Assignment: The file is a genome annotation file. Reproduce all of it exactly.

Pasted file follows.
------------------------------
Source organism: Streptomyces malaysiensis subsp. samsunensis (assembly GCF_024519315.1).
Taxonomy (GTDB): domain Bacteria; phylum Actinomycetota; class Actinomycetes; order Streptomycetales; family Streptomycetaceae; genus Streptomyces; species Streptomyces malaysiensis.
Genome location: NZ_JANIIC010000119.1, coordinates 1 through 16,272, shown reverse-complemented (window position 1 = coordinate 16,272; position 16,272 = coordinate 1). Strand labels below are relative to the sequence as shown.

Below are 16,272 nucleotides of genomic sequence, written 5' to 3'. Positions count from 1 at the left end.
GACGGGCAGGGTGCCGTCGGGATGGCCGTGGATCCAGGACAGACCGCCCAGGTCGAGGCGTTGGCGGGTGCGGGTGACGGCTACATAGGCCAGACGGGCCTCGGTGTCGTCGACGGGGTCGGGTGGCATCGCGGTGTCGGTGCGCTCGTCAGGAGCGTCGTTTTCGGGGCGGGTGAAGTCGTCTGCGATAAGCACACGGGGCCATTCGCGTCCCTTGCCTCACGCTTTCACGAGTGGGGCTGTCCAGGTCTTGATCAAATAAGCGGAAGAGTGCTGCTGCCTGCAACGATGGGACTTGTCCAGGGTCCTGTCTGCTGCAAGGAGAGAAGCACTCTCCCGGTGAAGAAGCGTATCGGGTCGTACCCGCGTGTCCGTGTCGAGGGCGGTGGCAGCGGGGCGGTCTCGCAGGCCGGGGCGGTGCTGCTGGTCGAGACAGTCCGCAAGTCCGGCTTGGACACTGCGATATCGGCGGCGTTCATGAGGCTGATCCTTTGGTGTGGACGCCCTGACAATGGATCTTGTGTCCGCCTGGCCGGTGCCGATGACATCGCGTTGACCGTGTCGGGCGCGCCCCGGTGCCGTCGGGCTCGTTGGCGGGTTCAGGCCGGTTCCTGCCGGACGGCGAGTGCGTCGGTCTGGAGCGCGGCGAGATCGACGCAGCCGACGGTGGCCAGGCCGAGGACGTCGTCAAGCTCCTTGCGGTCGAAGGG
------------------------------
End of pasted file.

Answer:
Source organism: Streptomyces malaysiensis subsp. samsunensis (assembly GCF_024519315.1).
Taxonomy (GTDB): domain Bacteria; phylum Actinomycetota; class Actinomycetes; order Streptomycetales; family Streptomycetaceae; genus Streptomyces; species Streptomyces malaysiensis.
Genome location: NZ_JANIIC010000119.1, coordinates 1 through 16,272, shown reverse-complemented (window position 1 = coordinate 16,272; position 16,272 = coordinate 1). Strand labels below are relative to the sequence as shown.

Below are 16,272 nucleotides of genomic sequence, written 5' to 3'. Positions count from 1 at the left end.
GACGGGCAGGGTGCCGTCGGGATGGCCGTGGATCCAGGACAGACCGCCCAGGTCGAGGCGTTGGCGGGTGCGGGTGACGGCTACATAGGCCAGACGGGCCTCGGTGTCGTCGACGGGGTCGGGTGGCATCGCGGTGTCGGTGCGCTCGTCAGGAGCGTCGTTTTCGGGGCGGGTGAAGTCGTCTGCGATAAGCACACGGGGCCATTCGCGTCCCTTGCCTCACGCTTTCACGAGTGGGGCTGTCCAGGTCTTGATCAAATAAGCGGAAGAGTGCTGCTGCCTGCAACGATGGGACTTGTCCAGGGTCCTGTCTGCTGCAAGGAGAGAAGCACTCTCCCGGTGAAGAAGCGTATCGGGTCGTACCCGCGTGTCCGTGTCGAGGGCGGTGGCAGCGGGGCGGTCTCGCAGGCCGGGGCGGTGCTGCTGGTCGAGACAGTCCGCAAGTCCGGCTTGGACACTGCGATATCGGCGGCGTTCATGAGGCTGATCCTTTGGTGTGGACGCCCTGACAATGGATCTTGTGTCCGCCTGGCCGGTGCCGATGACATCGCGTTGACCGTGTCGGGCGCGCCCCGGTGCCGTCGGGCTCGTTGGCGGGTTCAGGCCGGTTCCTGCCGGACGGCGAGTGCGTCGGTCTGGAGCGCGGCGAGATCGACGCAGCCGACGGTGGCCAGGCCGAGGACGTCGTCAAGCTCCTTGCGGTCGAAGGG